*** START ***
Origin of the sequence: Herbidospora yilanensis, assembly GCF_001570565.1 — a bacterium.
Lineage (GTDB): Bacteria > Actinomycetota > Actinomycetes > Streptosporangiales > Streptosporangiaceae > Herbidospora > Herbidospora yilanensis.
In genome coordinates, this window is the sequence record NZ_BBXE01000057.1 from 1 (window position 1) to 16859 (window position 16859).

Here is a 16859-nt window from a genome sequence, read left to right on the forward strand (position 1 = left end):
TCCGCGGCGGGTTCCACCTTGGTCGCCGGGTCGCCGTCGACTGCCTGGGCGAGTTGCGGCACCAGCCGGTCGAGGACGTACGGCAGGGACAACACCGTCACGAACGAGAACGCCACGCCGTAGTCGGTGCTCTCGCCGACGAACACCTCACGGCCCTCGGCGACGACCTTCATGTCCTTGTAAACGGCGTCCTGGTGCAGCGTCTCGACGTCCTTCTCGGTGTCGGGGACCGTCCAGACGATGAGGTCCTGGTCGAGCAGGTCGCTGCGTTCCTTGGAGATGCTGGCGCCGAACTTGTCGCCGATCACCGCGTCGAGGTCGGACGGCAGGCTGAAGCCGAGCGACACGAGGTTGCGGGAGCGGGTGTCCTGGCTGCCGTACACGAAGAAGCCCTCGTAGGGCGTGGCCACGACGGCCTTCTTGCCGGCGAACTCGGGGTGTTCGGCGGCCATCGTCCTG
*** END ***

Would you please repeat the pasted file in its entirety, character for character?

Origin of the sequence: Herbidospora yilanensis, assembly GCF_001570565.1 — a bacterium.
Lineage (GTDB): Bacteria > Actinomycetota > Actinomycetes > Streptosporangiales > Streptosporangiaceae > Herbidospora > Herbidospora yilanensis.
In genome coordinates, this window is the sequence record NZ_BBXE01000057.1 from 1 (window position 1) to 16859 (window position 16859).

Here is a 16859-nt window from a genome sequence, read left to right on the forward strand (position 1 = left end):
TCCGCGGCGGGTTCCACCTTGGTCGCCGGGTCGCCGTCGACTGCCTGGGCGAGTTGCGGCACCAGCCGGTCGAGGACGTACGGCAGGGACAACACCGTCACGAACGAGAACGCCACGCCGTAGTCGGTGCTCTCGCCGACGAACACCTCACGGCCCTCGGCGACGACCTTCATGTCCTTGTAAACGGCGTCCTGGTGCAGCGTCTCGACGTCCTTCTCGGTGTCGGGGACCGTCCAGACGATGAGGTCCTGGTCGAGCAGGTCGCTGCGTTCCTTGGAGATGCTGGCGCCGAACTTGTCGCCGATCACCGCGTCGAGGTCGGACGGCAGGCTGAAGCCGAGCGACACGAGGTTGCGGGAGCGGGTGTCCTGGCTGCCGTACACGAAGAAGCCCTCGTAGGGCGTGGCCACGACGGCCTTCTTGCCGGCGAACTCGGGGTGTTCGGCGGCCATCGTCCTG